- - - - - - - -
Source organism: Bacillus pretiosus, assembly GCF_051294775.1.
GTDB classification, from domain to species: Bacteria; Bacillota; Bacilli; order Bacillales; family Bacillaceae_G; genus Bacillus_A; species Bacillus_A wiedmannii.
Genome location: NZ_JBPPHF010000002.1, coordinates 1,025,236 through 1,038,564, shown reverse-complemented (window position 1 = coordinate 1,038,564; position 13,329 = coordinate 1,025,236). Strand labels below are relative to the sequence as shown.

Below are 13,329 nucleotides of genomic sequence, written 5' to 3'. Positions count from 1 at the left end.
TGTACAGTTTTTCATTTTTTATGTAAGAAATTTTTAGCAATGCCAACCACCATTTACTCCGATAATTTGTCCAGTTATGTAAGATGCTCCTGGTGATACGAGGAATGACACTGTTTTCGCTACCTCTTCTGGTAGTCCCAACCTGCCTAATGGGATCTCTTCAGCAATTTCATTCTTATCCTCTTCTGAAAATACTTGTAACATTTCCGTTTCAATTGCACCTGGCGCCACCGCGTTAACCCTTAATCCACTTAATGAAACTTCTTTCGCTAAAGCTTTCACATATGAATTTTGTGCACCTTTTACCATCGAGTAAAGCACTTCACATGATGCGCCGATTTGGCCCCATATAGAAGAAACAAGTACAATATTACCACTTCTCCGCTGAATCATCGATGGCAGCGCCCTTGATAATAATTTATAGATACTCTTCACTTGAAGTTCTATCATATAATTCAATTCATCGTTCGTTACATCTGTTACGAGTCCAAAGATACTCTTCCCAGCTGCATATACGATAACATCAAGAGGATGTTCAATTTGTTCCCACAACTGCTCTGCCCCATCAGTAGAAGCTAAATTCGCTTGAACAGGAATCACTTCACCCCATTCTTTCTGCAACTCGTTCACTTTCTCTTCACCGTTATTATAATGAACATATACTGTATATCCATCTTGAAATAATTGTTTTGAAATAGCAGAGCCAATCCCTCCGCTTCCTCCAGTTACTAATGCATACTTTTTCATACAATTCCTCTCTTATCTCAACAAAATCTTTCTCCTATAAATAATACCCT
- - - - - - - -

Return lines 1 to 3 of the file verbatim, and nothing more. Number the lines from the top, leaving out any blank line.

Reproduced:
Source organism: Bacillus pretiosus, assembly GCF_051294775.1.
GTDB classification, from domain to species: Bacteria; Bacillota; Bacilli; order Bacillales; family Bacillaceae_G; genus Bacillus_A; species Bacillus_A wiedmannii.
Genome location: NZ_JBPPHF010000002.1, coordinates 1,025,236 through 1,038,564, shown reverse-complemented (window position 1 = coordinate 1,038,564; position 13,329 = coordinate 1,025,236). Strand labels below are relative to the sequence as shown.